We’ve long thought of people as being women and men, girls and boys; that there are only two sexes - female and male. But sex is not just two types. Sex is actually a spectrum made up of ‘female’ and ‘male’ and in between are a range of natural, biological traits and variations - this in between is called ‘intersex’. Intersex people are born with chromosomes, genitals and/or reproductive organs which are not 100% biologically male or female, or are a mixture of both.
Sex as a spectrum was finally recognised recently under anti-discrimination law for the first time in Australia - and anywhere in the world. In a global first, intersex people, at least in Australia, are now protected against discrimination in accessing education, employment, health and other services.
No one is certain exactly how many people are intersex. Medical research estimates vary from 0.05% (1 in 2,000 births) to 1% or almost 2%. In Australia, 1% would equate to about 230,000 people.
A big win for intersex rights
Many organisations - including Amnesty - expressed concern to the Australian Government that under Australia’s Sex Discrimination Act (passed in 1984) people of intersex status were excluded from accessing some social services and superannuation rights -- and may have been unable to join female or male sports and social associations.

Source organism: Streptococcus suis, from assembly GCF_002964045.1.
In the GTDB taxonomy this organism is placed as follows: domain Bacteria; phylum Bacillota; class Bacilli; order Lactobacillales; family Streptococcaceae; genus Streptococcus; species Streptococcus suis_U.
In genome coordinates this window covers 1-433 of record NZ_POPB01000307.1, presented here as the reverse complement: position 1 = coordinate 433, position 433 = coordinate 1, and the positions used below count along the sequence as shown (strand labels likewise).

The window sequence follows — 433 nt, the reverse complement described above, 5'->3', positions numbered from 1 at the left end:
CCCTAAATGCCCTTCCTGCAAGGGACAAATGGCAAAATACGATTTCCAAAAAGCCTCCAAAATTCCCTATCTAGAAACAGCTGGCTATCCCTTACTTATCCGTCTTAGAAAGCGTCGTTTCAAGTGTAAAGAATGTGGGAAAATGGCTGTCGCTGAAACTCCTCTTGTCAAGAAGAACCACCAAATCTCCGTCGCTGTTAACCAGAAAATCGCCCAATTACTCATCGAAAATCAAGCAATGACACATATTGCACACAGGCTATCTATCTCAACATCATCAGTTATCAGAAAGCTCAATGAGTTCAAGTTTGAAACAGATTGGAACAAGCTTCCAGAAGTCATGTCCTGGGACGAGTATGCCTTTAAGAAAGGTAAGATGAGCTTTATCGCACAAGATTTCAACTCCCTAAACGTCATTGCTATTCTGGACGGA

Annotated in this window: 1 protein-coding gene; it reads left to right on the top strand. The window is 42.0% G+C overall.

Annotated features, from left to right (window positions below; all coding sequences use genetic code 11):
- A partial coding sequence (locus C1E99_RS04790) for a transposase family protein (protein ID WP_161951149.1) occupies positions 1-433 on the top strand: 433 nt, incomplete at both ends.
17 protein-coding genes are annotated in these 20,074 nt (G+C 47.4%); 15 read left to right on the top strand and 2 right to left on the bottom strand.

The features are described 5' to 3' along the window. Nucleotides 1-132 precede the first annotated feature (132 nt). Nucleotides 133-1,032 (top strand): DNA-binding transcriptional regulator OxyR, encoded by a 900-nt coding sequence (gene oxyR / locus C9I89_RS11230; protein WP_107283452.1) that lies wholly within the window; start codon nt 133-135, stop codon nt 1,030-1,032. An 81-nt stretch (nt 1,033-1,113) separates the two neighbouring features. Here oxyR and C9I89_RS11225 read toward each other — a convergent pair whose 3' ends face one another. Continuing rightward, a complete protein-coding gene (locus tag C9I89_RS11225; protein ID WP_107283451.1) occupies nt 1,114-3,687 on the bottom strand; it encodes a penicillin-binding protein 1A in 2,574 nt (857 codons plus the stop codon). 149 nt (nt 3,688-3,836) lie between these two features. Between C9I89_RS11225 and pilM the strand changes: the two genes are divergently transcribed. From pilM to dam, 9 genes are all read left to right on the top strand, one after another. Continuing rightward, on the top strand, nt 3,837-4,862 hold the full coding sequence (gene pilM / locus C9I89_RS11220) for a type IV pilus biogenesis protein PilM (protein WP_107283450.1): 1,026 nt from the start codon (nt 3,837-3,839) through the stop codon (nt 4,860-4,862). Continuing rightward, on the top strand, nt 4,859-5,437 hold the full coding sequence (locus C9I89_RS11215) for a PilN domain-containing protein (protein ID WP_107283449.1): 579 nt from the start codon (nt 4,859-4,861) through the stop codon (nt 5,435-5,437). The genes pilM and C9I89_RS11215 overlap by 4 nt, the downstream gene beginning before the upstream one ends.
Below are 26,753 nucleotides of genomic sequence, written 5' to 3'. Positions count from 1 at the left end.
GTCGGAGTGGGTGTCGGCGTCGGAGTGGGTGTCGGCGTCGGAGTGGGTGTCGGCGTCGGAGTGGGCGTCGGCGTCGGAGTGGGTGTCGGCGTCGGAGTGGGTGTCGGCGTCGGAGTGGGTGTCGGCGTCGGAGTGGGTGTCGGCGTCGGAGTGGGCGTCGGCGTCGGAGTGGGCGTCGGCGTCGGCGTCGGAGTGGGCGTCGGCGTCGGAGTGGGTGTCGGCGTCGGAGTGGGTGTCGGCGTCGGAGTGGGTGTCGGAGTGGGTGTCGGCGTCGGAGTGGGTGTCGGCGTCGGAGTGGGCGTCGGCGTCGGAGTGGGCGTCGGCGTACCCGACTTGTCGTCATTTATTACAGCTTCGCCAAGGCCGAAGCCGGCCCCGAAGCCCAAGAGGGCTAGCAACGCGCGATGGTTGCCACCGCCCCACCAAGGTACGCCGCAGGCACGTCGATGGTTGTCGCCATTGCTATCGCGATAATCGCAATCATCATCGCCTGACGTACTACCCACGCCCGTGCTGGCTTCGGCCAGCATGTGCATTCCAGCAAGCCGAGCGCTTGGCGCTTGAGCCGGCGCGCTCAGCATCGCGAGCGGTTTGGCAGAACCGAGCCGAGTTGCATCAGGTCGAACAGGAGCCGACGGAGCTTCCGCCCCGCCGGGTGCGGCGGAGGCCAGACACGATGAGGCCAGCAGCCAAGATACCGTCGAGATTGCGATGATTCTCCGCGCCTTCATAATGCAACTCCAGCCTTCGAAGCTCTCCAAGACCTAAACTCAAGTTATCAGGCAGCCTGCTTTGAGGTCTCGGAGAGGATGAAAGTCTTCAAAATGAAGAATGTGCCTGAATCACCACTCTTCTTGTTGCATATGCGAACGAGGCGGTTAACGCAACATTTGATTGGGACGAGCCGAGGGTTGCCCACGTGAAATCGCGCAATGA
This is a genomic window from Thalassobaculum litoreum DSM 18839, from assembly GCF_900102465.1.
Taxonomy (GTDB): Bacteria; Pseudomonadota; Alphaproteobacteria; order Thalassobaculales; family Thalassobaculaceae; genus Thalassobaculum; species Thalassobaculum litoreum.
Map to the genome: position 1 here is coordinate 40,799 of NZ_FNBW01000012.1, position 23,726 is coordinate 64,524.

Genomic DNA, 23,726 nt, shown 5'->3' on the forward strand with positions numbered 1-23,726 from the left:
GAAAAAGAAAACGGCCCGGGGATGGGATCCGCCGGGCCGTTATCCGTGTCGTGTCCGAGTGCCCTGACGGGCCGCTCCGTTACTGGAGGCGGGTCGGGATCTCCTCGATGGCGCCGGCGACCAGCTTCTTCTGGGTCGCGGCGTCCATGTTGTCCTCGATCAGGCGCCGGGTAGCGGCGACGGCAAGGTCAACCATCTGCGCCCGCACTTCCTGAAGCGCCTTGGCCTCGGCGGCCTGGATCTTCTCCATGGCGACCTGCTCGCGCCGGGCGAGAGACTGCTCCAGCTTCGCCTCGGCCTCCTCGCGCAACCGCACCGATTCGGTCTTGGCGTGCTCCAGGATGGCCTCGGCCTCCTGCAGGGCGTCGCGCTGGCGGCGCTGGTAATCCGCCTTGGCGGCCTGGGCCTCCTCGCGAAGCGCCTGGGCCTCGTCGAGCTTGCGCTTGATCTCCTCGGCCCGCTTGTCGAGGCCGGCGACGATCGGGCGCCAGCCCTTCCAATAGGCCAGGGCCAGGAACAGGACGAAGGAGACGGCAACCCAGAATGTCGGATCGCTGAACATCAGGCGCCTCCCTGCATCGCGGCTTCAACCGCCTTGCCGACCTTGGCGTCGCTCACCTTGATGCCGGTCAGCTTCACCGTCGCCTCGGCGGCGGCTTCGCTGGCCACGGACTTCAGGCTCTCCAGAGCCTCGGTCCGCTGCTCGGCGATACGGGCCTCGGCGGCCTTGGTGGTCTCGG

Until a fortnight ago, the absence of ‘intersex’ from government terminology made it very unclear what rights, entitlements and essential services could be accessed by intersex persons. People of intersex status have long been forced to choose between the binary of ‘man’ or ‘woman’ to access or otherwise be excluded from marriage rights and other sex dependant entitlements.
With the Sex Discrimination Amendment Bill approved by Federal Parliament on 25 June this year, intersex people in Australia can finally be legally recognised as equal. This historic achievement is already creating a ripple effect worldwide and is a fantastic legal precedent.
Additionally, this new bill will stop government-funded religious organisations providing aged-care from discriminating against seniors on grounds of sexuality, sex or gender identity.
Celebrating all people!
Being intersex is a natural, biological reality. Huge congratulations to all the community groups and organisations that have tirelessly campaigned for many years towards equality for intersex people. Thumbs up to the Australian Government for listening to everyday Australians who do not fit neatly into the boxes of female and male. In diversity, we celebrate!!